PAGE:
Art to Wear: Ready to Make When You Are

cate prato

larissa davis wearable art
Our Art Director, Larissa Davis,
in a silly mood at the Gifts
photo shoot.

I'm pretty sure you can divide most creative people into two groups: the ones who start their projects well in advance of a deadline and the ones who work up to the last minute.

You've probably already guessed that I am of the last-minute variety. I have been known to actually start making a Christmas gift on Christmas Day.

While some people are singing carols or appreciating the white and drifted snow on the way to Grandma's, I'm hand stitching embellishments or fasteners in the car. Swearing all the way. Not cursing, but swearing that next year, by gosh, I will start those handmade gifts earlier in the year.

It's not that I don't plan my projects well in advance. Oh no. Here it is June, and I already know what I'm going to make for my husband's six siblings and their significant others.

The only thing stopping me from working on those projects right now is that I'm frantically trying to finish baby and hostess gifts for a visit I'm making to relatives in two weeks. A trip that's been planned for two months.

Ahem.

So, it was with a mixture of excitement and guilt that I watched my coworkers collecting ribbons, paper, and giant pinecones for the Quilting Arts and Cloth Paper Scissors Gifts photo shoot last week. I felt excitement about the handmade gift and décor projects that will be in this year's special issues and guilt over the great ideas from past issues that I haven't gotten around to yet.

One of the wearable art projects high on my list of must-makes from last year's Cloth Paper Scissors Gifts is the fabric flower pins.

art to wear flower pins
Fabric Flower Pins: Art to wear
from Gifts 2010.

The Fabric Flower Pins by Melody Ferris and Jill Russell are a cinch to make, and you can use them on their own, or to decorate a headband, a lapel, a bag, or a hat.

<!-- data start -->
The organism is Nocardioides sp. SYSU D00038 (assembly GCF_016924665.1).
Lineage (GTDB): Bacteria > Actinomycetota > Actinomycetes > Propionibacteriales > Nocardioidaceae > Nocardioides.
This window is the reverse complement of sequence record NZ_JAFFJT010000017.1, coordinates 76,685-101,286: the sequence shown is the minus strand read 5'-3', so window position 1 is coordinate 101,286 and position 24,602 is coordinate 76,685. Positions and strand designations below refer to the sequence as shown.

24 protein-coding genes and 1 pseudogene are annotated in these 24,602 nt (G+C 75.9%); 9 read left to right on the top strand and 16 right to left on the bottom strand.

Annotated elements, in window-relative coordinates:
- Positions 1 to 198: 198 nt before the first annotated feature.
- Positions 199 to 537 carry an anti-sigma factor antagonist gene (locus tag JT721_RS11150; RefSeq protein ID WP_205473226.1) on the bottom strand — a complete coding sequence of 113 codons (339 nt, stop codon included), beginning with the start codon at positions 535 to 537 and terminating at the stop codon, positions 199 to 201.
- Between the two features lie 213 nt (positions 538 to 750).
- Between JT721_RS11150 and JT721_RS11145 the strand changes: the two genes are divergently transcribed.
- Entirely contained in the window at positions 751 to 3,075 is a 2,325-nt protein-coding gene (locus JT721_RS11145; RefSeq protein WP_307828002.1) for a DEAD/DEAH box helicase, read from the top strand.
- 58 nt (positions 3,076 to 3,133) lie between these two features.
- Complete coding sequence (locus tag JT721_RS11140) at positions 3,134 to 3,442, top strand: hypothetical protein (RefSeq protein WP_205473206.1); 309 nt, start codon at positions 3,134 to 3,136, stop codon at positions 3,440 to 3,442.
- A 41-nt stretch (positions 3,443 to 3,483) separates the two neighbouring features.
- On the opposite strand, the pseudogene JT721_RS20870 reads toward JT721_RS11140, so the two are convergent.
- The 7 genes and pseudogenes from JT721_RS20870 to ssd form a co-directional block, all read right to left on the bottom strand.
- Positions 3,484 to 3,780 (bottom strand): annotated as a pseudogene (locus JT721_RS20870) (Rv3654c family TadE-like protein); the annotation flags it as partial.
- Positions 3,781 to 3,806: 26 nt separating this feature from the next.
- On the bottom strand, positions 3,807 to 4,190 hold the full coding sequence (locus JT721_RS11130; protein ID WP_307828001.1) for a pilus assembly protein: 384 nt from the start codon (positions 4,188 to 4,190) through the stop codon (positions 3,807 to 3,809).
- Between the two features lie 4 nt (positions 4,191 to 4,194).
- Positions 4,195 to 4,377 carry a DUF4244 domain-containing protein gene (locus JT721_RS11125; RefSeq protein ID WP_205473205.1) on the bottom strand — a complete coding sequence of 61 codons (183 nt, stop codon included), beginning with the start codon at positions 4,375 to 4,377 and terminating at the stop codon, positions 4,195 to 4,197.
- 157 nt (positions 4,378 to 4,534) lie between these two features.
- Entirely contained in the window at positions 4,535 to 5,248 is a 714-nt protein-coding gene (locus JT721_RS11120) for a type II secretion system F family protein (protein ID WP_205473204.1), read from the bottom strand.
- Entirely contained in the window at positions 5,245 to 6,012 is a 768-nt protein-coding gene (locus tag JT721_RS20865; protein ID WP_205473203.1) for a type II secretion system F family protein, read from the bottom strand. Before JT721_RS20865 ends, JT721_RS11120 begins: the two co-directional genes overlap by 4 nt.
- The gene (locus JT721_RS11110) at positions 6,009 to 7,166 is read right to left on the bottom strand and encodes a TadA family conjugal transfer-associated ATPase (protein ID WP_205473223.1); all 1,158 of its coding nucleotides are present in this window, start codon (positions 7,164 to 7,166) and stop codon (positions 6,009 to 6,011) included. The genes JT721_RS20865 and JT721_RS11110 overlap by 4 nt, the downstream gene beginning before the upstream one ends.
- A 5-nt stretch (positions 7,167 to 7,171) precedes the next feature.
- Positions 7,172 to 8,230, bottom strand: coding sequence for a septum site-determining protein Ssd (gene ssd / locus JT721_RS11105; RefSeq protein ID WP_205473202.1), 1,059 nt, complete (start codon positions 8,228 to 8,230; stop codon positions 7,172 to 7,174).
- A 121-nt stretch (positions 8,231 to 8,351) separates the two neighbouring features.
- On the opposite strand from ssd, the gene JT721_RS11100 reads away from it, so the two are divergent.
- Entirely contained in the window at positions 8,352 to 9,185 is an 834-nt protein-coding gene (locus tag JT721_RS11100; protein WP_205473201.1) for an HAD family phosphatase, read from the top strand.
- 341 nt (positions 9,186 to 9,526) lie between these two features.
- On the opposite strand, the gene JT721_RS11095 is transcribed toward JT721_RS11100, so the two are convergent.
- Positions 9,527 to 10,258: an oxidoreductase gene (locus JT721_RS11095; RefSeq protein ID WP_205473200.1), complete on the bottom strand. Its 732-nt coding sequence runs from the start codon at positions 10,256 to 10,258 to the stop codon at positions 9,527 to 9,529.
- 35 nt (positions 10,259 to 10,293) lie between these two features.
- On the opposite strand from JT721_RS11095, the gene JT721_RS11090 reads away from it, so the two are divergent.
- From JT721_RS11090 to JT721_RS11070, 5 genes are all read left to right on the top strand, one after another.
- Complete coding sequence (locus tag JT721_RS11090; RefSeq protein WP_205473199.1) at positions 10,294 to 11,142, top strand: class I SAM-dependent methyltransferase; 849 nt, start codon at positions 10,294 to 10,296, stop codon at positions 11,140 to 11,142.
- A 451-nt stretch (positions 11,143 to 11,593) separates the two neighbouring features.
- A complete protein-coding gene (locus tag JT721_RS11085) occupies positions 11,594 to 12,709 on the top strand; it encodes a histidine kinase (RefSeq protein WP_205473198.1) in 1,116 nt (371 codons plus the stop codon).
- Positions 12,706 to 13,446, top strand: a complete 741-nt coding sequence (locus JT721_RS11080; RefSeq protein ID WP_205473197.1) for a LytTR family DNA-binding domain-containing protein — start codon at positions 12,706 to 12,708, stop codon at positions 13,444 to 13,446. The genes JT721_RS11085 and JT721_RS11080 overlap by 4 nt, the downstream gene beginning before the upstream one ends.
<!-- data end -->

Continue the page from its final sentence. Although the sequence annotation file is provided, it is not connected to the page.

Materials

  • Heavy paper for circle templates
  • Scissors (fabric and paper)
  • Pencil or fabric marker
  • Assortment of fabrics (organza, tulle, lace, satin, etc.)
  • Sewing pins
  • Ribbon
  • Sewing needles and heavy-duty thread
  • Embellishments (beads, glitzy buttons, yarn)
  • Pin backs

Directions

1. Make paper templates by cutting the heavy paper into 1", 2", and 3" circles.

2. Trace the templates onto your fabric with a pencil or fabric marker and cut out 6-10 circles. Tip: Pin and cut multiple layers of fabric at a time to hasten the process.

3. Make a ruched (gathered) flower using a length of ribbon. To do this, hand stitch, beginning at one end of the ribbon, back and forth along the ribbon in a zigzag pattern. Pull the thread to gather the ribbon. Keep going until you have the size you want.

4. Using the largest fabric circle as the base for your flower, stack 6-10 increasingly smaller circles on top of each other until the arrangement suits your style. Experiment with a variety of fabric textures, weights, and colors to create a truly unique piece of art.

5. Pin the layers together and set aside.

6. Choose an embellishment for your flower's focal point and then stitch it to the center of the ruched flower. Add this embellished flower to the top of your stack of fabric circles, and use a needle and thread to stitch through all the layers. Alternately, you can use hot glue to attach the layers and embellishment.

7. Add more beads or buttons to the flower as desired.

8. Attach the pin back to the back of the largest circle with glue or stitch it in place.

That's just one of the many projects from Cloth Paper Scissors Gifts 2010 you could get started on now.

Hmm, those flower pins are so easy, I could make them for all of my nieces I'll see on my trip. It's a 12-hour drive; I'll have plenty of time!

P.S. Are you Penelope Planner or Last-minute Lucy? Got a funny story about it? Share with us below!

Categories

Art to Wear, Blog

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